Schizophrenia Linked to Genetic Mutation

Researchers found a third of children with mutation developed the disorder

Please note: This article was published more than one year ago. The facts and conclusions presented may have since changed and may no longer be accurate. And "More information" links may no longer work. Questions about personal health should always be referred to a physician or other health care professional.

En Español

By Randy Dotinga
HealthDay Reporter

MONDAY, Oct. 24, 2005 (HealthDay News) -- Heredity seems to play a major role in schizophrenia, since the disease runs in families, and now new research sheds light on exactly how a genetic mutation disrupts the brain and makes people develop the condition.

The findings could eventually result in better drugs for schizophrenia, which is difficult to treat. For now, however, they're helping scientists understand the development of the disease, said Dr. Doron Gothelf, a child psychiatrist at Stanford University and co-author of a study in the Oct. 23 online issue of Nature Neuroscience.

Schizophrenics -- an estimated 1 percent of the population -- have trouble comprehending reality and are often prone to hallucinations and delusions. Some schizophrenics have memory and thinking problems, too.

"It's a disorder of thought," explained Wendy R. Kates, an associate professor of psychiatry at the State University of New York Upstate Medical University. "People hear voices that aren't necessarily there, and they experience delusions."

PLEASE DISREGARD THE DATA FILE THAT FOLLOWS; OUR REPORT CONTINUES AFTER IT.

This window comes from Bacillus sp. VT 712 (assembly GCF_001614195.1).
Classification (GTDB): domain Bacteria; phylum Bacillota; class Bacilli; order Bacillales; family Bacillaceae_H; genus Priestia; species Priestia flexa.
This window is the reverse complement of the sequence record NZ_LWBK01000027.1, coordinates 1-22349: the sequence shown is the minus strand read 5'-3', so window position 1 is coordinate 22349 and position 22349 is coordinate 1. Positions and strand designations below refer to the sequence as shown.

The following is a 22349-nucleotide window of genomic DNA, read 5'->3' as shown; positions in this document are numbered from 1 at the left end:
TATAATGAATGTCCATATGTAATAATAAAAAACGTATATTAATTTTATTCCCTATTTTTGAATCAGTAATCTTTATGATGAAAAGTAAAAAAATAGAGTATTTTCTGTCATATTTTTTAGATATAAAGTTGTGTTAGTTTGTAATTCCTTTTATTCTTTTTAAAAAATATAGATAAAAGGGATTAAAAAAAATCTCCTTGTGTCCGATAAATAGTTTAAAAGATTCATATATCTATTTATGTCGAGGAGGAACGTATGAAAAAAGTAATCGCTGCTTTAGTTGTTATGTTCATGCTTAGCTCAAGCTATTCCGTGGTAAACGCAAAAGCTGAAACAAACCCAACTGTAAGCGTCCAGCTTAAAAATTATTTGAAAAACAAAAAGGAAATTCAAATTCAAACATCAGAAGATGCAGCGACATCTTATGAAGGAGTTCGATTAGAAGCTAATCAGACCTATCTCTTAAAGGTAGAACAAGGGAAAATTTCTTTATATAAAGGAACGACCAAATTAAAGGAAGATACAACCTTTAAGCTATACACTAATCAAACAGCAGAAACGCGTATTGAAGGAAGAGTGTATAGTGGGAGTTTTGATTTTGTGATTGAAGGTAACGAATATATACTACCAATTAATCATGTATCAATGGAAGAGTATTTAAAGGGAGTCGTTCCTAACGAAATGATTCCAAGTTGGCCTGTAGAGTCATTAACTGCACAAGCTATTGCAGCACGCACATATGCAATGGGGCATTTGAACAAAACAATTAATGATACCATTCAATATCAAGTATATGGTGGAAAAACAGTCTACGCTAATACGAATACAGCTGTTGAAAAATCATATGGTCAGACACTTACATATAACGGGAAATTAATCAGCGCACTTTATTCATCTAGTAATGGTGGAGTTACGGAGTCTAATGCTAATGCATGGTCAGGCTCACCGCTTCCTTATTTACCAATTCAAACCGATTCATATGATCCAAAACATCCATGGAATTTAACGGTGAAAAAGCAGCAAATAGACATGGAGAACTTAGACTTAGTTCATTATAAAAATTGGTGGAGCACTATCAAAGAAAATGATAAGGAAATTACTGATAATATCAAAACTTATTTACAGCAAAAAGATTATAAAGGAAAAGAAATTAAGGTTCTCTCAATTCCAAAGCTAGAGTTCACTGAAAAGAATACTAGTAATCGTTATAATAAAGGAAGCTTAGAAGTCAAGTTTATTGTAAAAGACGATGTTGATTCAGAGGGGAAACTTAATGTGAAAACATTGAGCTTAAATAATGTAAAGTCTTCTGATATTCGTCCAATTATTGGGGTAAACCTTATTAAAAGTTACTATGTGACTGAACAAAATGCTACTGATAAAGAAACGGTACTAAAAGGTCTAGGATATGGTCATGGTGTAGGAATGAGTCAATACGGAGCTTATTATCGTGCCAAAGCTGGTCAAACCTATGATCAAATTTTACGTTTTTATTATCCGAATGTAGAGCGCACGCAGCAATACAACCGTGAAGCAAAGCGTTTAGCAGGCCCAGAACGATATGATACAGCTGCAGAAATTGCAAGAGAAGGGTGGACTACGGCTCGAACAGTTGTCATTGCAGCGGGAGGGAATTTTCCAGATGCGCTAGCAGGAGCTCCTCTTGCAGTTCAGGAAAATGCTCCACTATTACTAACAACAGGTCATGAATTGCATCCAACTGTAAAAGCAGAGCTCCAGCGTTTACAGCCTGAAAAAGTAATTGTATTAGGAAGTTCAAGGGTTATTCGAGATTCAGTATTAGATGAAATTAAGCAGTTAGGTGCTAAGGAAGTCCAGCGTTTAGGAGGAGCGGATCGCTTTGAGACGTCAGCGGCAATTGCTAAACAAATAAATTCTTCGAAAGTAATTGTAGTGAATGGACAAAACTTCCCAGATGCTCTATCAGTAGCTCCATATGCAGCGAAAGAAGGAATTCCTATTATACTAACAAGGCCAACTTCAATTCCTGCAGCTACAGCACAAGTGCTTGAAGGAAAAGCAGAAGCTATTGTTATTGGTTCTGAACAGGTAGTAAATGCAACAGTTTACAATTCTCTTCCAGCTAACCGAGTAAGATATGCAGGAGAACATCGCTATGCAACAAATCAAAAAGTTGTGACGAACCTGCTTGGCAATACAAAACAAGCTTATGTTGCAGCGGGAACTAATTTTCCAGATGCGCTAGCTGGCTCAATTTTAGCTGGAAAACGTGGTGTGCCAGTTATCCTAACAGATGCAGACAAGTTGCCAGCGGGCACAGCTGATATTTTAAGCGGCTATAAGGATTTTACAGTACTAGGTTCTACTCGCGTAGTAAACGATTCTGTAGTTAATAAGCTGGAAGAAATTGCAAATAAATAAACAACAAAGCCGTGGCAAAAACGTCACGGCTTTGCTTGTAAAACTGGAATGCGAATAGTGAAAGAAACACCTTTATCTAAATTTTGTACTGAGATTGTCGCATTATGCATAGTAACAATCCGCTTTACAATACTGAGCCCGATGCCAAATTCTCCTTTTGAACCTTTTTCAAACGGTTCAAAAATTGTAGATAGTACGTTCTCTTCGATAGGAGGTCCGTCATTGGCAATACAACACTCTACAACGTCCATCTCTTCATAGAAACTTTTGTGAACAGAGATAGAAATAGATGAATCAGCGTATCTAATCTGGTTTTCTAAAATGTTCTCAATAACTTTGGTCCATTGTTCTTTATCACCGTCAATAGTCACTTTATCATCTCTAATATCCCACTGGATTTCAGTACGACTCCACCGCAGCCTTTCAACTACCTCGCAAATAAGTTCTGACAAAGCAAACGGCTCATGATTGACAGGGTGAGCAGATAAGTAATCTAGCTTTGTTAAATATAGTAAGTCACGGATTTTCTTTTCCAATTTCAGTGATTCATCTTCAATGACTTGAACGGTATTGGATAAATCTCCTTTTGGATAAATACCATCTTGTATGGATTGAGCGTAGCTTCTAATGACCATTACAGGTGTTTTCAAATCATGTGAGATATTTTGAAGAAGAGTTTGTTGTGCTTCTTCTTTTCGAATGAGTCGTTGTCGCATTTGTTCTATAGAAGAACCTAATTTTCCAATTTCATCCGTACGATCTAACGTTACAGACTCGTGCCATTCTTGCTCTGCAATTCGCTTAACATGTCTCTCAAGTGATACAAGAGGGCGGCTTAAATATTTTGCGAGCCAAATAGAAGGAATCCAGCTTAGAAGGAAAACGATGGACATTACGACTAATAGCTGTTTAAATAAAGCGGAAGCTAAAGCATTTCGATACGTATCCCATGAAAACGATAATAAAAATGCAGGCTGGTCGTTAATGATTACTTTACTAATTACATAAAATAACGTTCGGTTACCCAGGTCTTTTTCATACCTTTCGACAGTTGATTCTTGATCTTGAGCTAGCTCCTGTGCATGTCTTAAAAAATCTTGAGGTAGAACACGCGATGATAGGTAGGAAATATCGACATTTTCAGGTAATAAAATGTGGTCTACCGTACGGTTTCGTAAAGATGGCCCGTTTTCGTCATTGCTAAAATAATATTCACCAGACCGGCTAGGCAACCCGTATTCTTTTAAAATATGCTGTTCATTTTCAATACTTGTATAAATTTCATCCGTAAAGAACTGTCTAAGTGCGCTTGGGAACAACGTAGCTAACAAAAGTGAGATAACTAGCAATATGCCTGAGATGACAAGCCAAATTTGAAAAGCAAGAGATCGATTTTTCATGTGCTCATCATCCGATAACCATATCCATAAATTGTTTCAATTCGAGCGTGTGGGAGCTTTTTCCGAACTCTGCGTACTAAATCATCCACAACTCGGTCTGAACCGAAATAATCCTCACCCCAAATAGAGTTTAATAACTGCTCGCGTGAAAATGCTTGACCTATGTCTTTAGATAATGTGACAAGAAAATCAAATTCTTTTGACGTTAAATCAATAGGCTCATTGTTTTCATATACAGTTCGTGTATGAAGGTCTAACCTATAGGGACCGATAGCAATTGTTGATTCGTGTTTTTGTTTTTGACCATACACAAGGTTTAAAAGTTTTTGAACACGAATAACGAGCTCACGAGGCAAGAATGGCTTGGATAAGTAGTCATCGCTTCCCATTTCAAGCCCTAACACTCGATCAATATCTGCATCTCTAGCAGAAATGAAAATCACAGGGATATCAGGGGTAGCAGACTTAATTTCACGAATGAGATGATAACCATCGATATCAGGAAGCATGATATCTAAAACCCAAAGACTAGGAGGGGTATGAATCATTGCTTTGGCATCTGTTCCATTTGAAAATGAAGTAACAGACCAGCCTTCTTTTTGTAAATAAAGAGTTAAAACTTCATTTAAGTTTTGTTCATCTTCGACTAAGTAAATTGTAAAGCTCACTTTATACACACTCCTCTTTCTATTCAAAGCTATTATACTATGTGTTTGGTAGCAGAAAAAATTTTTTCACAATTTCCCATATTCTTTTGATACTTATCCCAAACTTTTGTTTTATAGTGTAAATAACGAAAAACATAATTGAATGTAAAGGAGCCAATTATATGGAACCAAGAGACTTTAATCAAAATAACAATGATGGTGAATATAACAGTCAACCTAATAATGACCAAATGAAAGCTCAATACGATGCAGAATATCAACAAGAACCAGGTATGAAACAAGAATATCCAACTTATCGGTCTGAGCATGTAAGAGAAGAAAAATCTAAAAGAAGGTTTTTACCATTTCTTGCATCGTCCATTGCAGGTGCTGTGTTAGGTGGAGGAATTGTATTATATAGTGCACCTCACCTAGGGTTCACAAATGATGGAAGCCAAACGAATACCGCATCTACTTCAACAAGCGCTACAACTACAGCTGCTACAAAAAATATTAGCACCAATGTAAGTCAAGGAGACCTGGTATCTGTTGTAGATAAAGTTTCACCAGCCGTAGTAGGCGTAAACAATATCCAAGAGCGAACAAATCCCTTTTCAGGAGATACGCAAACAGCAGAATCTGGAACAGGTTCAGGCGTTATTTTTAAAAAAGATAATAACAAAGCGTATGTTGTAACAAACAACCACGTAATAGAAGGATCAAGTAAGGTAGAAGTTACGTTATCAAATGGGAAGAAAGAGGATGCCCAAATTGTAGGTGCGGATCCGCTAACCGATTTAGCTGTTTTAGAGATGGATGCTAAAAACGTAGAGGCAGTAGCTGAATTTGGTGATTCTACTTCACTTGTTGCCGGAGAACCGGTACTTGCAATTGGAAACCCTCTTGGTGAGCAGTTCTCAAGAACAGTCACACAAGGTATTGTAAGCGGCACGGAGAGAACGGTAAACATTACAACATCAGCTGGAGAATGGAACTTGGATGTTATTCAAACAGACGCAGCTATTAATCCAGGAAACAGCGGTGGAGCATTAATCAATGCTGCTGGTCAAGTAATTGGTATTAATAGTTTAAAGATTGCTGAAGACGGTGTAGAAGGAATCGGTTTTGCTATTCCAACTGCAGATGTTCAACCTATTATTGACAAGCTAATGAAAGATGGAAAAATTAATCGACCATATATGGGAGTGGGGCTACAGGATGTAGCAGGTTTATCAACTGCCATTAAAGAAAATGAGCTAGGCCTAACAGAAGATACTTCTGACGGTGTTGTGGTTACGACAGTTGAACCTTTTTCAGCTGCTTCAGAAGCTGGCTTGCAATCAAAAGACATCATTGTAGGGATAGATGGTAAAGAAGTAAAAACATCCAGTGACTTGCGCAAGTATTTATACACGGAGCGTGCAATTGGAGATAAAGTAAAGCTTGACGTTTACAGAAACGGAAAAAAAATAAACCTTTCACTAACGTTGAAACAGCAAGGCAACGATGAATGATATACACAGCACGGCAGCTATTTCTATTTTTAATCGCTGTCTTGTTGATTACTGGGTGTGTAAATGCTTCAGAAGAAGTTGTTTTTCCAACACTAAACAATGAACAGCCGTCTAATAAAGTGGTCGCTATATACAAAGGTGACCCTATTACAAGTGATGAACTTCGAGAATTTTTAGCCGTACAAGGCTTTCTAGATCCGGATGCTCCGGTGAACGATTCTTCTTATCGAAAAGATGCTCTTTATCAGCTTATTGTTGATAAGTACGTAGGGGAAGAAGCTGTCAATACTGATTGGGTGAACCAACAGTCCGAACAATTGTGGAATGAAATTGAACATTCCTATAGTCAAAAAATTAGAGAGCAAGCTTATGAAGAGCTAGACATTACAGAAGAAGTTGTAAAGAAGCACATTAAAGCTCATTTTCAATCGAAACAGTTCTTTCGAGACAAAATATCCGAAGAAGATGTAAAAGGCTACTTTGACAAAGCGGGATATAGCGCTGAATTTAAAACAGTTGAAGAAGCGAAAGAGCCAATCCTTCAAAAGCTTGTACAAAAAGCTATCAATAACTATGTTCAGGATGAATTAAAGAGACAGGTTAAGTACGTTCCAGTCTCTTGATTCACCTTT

However, contrary to depictions in movies and on television, schizophrenia and multiple-personality disorder -- now known as dissociative identity disorder -- are different conditions.

According to Gothelf, schizophrenia appears to be inherited about 70 percent of the time, with a small percentage of schizophrenia cases connected to a gene mutation in one of the body's two copies of the 22nd chromosome. About 30 percent of children with the rare mutation become schizophrenic or develop another psychotic disorder; some have unusual facial features and cleft problems that make their speech very nasal.

According to Gothelf, "we wanted to know why one-third develop schizophrenia, and two-thirds do not."

Gothelf and a team of American and Swiss researchers studied 24 young children who had the genetic mutation to figure out why it causes schizophrenia. Then they checked on the children five years later when they were adolescents; schizophrenia often develops in young adulthood.

In the new study, the researchers report that seven of the children developed psychotic disorders. The worst cases of cognitive difficulties -- such as the inability to think clearly -- were among those whose brains had the most difficulty processing the neurotransmitter chemical known as dopamine.

Scientists have linked dopamine to a variety of emotions, including desire and pleasure, along with memory and the ability to plan and organize.

The findings could lead to genetic screening for schizophrenia among children, Kates said. But there's controversy over whether to give drugs to those children or wait until they have symptoms, she said. "At the very least, though, (the patient) can be monitored, and the family and patient can be given more support."

What this mean in terms of changes in medical treatment? Currently, schizophrenics are treated with anti-psychotic drugs, but they aren't always effective.

Gothelf said the future on the drug front isn't clear. "In general, in psychology the path from genes to biochemistry to a new medication is not straightforward," he said.

More information

Learn more about schizophrenia from the online encyclopedia Wikipedia.

SOURCES: Doron Gothelf, M.D., assistant professor, Tel Aviv University, Israel, and child psychiatrist, Stanford University, Palo Alto, Calif.; Wendy R. Kates, Ph.D., associate professor, psychiatry, department of psychiatry and program in neuroscience, State University of New York Upstate Medical University, Syracuse; Oct. 23, 2005, Nature Neuroscience online

Last Updated: